Juneau’s processed poop is going to start piling up come Jan. 1, unless a new disposal arrangement comes together soon.
The search for the latest stopgap to get rid of the capital city’s sewage sludge comes after municipal officials abandoned a new disposal contract.
The city solicited contracts in August, and received only one viable bid from Juneau homebuilder Bicknell Inc. The Juneau Assembly had even approved funding the new contract in September, before municipal staffers decided to cancel it.
Juneau’s sewage sludge disposal contract with Waste Management expires at the end of the calendar year. After that, the city doesn’t have the means to dispose of it on its own.
Bicknell declined to comment, but City Engineering Director Rorie Watt said the company’s plan was to heat dry the sludge. That means using specialized industrial equipment that’s kind of like a big, sophisticated laundry dryer. Heat drying is one of several methods the Environmental Protection Agency recognizes for processing biosolids to recycle as fertilizer.
Watt said three things led the city to abandon the contract: higher costs, risk of significant odor issues and lack of time.
Bicknell quoted its proposal at $1.6 million per year, which is about 40 percent more than what the city spends now on disposal.
A new contract with Waste Management wouldn’t necessarily be cheaper; it bid in August, too, with a higher price. And the bid was invalid because it demanded Juneau process the sludge up to fertilizer levels.
Waste Management’s local manager, Eric Vance, said he doesn’t know yet if he’ll still be in sludge business in 2014.
The odor risk became apparent after hearing from Stayton, Oregon. Watt said an operation there uses the same equipment Bicknell planned to use and processes the same kind of sludge produced by one of Juneau’s wastewater treatment plants. The town complained about odors, even though it was a mile away from wastewater treatment and sludge processing facility.
“So the sum total of it I think was, you know, good on Bicknell for trying to propose a solution for us, ‘cause we need one,” Watt said. “But, you know, if we get that kind of odor issue and we’ve got a 5-year contract, and, and our costs increase by at least 40 percent, it doesn’t look like a good deal to us. And, realistically, could they be ready by Jan. 1? No way.”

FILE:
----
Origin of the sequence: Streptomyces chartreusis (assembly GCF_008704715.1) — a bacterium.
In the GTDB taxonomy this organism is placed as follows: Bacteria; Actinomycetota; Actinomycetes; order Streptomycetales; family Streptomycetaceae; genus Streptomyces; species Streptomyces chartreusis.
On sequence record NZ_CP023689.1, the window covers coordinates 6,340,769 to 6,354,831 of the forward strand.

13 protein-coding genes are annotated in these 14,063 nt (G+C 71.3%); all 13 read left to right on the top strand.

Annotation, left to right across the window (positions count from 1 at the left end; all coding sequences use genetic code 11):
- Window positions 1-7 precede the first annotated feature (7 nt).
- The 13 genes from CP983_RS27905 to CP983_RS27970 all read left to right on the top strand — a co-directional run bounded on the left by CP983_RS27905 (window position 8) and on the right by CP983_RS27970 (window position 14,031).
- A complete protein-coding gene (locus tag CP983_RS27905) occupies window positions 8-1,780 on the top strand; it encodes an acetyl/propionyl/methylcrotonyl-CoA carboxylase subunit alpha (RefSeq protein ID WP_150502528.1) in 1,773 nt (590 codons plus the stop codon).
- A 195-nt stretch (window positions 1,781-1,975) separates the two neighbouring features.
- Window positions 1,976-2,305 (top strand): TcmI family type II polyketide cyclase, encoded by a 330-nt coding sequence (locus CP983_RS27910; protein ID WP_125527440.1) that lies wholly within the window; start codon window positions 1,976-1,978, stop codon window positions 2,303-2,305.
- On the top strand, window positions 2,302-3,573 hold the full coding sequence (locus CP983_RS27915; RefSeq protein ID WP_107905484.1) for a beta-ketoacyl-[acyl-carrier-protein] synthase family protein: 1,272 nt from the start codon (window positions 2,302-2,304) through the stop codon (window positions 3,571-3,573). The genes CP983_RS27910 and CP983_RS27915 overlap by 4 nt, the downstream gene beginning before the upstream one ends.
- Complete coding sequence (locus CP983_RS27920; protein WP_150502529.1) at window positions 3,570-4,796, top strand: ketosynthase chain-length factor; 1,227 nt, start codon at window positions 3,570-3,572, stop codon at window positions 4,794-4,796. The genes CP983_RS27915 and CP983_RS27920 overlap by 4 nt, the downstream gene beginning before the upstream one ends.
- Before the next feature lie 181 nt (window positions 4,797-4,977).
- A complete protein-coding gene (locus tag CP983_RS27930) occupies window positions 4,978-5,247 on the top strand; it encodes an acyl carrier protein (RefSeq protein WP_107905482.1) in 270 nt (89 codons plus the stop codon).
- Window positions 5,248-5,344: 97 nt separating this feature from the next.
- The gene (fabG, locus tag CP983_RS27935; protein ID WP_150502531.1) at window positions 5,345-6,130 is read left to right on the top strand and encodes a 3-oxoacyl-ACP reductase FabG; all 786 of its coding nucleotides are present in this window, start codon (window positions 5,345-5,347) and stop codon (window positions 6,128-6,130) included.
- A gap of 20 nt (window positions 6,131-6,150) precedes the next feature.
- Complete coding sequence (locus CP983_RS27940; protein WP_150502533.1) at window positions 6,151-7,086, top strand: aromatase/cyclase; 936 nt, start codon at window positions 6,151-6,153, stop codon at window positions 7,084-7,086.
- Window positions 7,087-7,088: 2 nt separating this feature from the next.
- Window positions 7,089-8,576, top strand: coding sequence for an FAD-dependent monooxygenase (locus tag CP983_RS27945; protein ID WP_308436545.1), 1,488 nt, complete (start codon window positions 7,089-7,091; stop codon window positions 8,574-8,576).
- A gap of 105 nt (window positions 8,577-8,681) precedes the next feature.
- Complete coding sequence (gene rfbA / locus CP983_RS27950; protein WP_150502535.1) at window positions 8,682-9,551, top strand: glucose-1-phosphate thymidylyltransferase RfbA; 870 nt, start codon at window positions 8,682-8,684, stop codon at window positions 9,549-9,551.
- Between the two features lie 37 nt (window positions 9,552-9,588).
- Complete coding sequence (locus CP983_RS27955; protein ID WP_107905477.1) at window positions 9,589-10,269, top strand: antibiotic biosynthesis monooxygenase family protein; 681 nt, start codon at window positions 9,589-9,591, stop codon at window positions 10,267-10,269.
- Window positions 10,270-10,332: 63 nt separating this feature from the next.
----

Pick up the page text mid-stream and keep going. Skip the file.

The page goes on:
Bicknell still needed to set up its facility as well as acquire municipal and state permits.
“We sort of bit the bullet and spent the money on watertight shipping containers,” Watt said.
That’s $800,000 for 40 new specialized shipping containers, because Waste Management doesn’t process the sludge. It’s been shipping hundreds of tons of the stuff a month via Alaska Marine Lines to an Oregon landfill. And AML has its own complaints about odors and leakage, which the containers resolve.
Watt said state grant money and municipal sales tax paid for the containers. Juneau bought five of the containers last year as an experiment, but needed many more for a continuous shipping rotation.
Juneau Assemblyman Randy Wanamaker chairs the Public Works Committee. He said the containers are expensive, but necessary.
“We have to have a solution. We cannot be caught at the end of December without having an option available,” he said.
Wanamaker’s committee will look at long-term options, and how to pay for them.
City staff and consultants outlined a variety of sewage disposal options in a report released in April that raises this policy question:
“Is it better or worse to have a big capital hit up front in exchange for lower rates over the long term? Or vice versa?” Watt asked.
To deal with the imminent fecal cliff, solid waste coordinator Jim Penor said the city will solicit a new contract.
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